Organizers of the April event that will bring former Republican vice-presidential candidate Sarah Palin to Hamilton say they are not bowing to any political pressure for switching charities.
The decision to change the beneficiary from Hamilton Health Sciences to Charity of Hope, which assists underprivileged children, was made by the organizers, said Dennis Concordia, event co-chair.
“The discussion has turned negative against an innocent third-party,” said Concordia. “We didn’t think it was fair to (HHS). There was absolutely no pressure from outside for us to make the decision.”
He said organizers spoke to HHS officials about the change earlier this week.
Concordia acknowledged the organizing committee, which included Peter and P. J. Mercanti, selects controversial speakers for a reason. They believed Palin, who during her selection as Republic presidential candidate John McCain’s running mate, sharply divided the American public because of her views, would equal the committee’s previous contentious selections, including former U. S. president Bill Clinton, actor Michael Douglas and former British Prime Minister Margaret Thatcher.
“We expect some controversy,” said Concordia. “We think people would want to meet her up close and person because of that.”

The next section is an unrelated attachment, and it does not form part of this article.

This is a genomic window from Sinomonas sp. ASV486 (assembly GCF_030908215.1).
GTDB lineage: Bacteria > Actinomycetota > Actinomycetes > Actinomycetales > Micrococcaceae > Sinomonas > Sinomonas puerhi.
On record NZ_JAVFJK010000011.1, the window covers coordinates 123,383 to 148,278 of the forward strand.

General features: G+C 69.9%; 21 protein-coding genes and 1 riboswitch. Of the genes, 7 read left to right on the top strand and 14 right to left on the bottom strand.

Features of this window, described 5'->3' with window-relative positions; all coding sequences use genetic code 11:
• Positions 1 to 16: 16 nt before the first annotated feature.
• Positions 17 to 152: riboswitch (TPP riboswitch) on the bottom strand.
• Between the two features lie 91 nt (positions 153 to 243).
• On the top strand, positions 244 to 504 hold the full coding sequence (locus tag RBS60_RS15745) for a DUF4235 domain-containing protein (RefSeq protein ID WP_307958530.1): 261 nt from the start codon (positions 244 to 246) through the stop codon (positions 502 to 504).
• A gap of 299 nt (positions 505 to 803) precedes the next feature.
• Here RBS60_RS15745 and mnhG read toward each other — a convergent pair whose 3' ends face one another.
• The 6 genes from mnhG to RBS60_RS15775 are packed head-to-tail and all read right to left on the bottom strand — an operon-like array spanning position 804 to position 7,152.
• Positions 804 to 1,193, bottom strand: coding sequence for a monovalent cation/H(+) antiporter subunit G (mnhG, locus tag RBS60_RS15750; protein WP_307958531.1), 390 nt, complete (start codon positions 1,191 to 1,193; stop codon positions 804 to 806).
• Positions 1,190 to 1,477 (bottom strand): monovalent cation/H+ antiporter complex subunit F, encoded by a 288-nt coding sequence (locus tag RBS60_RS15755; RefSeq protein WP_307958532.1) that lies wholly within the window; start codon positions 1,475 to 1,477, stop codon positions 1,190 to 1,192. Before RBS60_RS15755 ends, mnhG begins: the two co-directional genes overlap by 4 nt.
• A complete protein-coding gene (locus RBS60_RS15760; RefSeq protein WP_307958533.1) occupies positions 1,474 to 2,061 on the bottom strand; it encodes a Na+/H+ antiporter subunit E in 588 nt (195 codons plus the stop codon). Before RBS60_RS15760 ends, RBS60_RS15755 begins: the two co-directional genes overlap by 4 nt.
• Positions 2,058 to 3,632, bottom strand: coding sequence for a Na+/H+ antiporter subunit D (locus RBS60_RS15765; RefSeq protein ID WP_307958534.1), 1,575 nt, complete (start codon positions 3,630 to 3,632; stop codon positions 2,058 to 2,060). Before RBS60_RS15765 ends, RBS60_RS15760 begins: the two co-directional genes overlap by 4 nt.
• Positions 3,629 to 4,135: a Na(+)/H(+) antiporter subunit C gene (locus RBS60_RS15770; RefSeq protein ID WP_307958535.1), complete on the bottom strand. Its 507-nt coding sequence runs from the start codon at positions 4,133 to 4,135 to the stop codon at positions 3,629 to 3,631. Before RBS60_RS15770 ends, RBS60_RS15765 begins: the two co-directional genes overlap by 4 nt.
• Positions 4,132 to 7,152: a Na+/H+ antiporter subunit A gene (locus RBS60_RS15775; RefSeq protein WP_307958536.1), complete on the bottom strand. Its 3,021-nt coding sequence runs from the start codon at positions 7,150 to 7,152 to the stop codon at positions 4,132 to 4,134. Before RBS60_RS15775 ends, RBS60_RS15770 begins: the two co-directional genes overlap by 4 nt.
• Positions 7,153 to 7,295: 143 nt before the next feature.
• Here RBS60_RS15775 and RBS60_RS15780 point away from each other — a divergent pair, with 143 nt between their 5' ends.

When Palin was announced as the keynote speaker earlier this month, organizers trumpeted that she “reflected the organizer’s values and polices.”
But since the announcement that Palin, an outspoken advocate for private health care, would be raising money for a publicly funded hospital, Hamiltonians have roundly condemned the choice.
Concordia said the Mercanti family has been generous supporters of Hamilton Health Sciences, and has organized many charitable events for St. Peter’s, St. Joseph’s Health and the Juravinski Cancer Centre.
The Charity of Hope was created by the Mercanti family and a group of friends. It evolved into a charitable organization assisting under-privileged kids. Its founding supporters are Carstar, where Concordia is the vice-president of human resources, and Sam Mercanti. It has provided help to CityKidz, which assists children in urban Hamilton.
Concordia said the Mercanti family immigrated to Canada from Italy in 1956 and found financial and familial success. Now they want to give back to the community that helped them, said Concordia.
Meanwhile, tickets for the April 15 event go on sale Monday, Dec. 20. Concordia said there are already reservations for 160 tickets, and corporate sales reaching about 600.
“Sales have been great,” he said. Interest has been generated across the
country from southern Ontario, Buffalo and even from a British Columbia man who is expected to visit Hamilton just for the event. Tickets cost about $200 and up. Carmen’s holds a maximum of 1,000 people. It is estimated that Palin, whose autobiography, Going Rogue, has sold over a million copies and made the New York Times book list, will pocket about $200,000 for the speech.
Concordia said Palin’s topic for the speech remains under discussion.